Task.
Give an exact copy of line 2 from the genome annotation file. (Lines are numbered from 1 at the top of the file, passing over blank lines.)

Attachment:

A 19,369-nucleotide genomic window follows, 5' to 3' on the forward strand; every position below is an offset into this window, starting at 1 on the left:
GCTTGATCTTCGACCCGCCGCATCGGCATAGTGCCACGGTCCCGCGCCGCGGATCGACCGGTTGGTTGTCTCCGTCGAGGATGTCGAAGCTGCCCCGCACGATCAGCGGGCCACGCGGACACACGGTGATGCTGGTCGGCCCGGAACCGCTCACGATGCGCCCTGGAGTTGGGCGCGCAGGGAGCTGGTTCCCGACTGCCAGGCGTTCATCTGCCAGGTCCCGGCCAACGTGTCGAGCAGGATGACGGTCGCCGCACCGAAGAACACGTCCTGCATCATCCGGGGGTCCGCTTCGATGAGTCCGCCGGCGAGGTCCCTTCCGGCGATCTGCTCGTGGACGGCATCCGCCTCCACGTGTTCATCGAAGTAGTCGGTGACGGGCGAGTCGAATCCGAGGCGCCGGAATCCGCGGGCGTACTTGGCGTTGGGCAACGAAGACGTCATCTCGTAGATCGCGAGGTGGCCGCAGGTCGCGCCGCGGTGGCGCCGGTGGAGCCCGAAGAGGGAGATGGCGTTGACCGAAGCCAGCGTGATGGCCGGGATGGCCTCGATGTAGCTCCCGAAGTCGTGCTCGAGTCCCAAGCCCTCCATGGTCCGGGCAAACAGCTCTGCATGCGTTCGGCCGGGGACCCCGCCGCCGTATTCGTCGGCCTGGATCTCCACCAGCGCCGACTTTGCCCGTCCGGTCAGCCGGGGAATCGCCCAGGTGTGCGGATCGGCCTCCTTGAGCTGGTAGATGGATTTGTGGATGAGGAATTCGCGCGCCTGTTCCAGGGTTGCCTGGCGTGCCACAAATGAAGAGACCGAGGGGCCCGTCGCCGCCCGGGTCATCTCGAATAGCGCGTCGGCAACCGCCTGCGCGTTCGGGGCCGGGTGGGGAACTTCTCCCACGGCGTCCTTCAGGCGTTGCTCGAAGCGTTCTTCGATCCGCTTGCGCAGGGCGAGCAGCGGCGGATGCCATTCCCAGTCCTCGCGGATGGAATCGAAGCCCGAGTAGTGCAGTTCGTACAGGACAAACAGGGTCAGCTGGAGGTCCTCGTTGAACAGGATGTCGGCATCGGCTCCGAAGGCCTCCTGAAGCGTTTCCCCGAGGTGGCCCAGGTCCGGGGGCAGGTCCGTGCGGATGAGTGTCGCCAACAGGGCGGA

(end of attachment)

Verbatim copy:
GCTTGATCTTCGACCCGCCGCATCGGCATAGTGCCACGGTCCCGCGCCGCGGATCGACCGGTTGGTTGTCTCCGTCGAGGATGTCGAAGCTGCCCCGCACGATCAGCGGGCCACGCGGACACACGGTGATGCTGGTCGGCCCGGAACCGCTCACGATGCGCCCTGGAGTTGGGCGCGCAGGGAGCTGGTTCCCGACTGCCAGGCGTTCATCTGCCAGGTCCCGGCCAACGTGTCGAGCAGGATGACGGTCGCCGCACCGAAGAACACGTCCTGCATCATCCGGGGGTCCGCTTCGATGAGTCCGCCGGCGAGGTCCCTTCCGGCGATCTGCTCGTGGACGGCATCCGCCTCCACGTGTTCATCGAAGTAGTCGGTGACGGGCGAGTCGAATCCGAGGCGCCGGAATCCGCGGGCGTACTTGGCGTTGGGCAACGAAGACGTCATCTCGTAGATCGCGAGGTGGCCGCAGGTCGCGCCGCGGTGGCGCCGGTGGAGCCCGAAGAGGGAGATGGCGTTGACCGAAGCCAGCGTGATGGCCGGGATGGCCTCGATGTAGCTCCCGAAGTCGTGCTCGAGTCCCAAGCCCTCCATGGTCCGGGCAAACAGCTCTGCATGCGTTCGGCCGGGGACCCCGCCGCCGTATTCGTCGGCCTGGATCTCCACCAGCGCCGACTTTGCCCGTCCGGTCAGCCGGGGAATCGCCCAGGTGTGCGGATCGGCCTCCTTGAGCTGGTAGATGGATTTGTGGATGAGGAATTCGCGCGCCTGTTCCAGGGTTGCCTGGCGTGCCACAAATGAAGAGACCGAGGGGCCCGTCGCCGCCCGGGTCATCTCGAATAGCGCGTCGGCAACCGCCTGCGCGTTCGGGGCCGGGTGGGGAACTTCTCCCACGGCGTCCTTCAGGCGTTGCTCGAAGCGTTCTTCGATCCGCTTGCGCAGGGCGAGCAGCGGCGGATGCCATTCCCAGTCCTCGCGGATGGAATCGAAGCCCGAGTAGTGCAGTTCGTACAGGACAAACAGGGTCAGCTGGAGGTCCTCGTTGAACAGGATGTCGGCATCGGCTCCGAAGGCCTCCTGAAGCGTTTCCCCGAGGTGGCCCAGGTCCGGGGGCAGGTCCGTGCGGATGAGTGTCGCCAACAGGGCGGA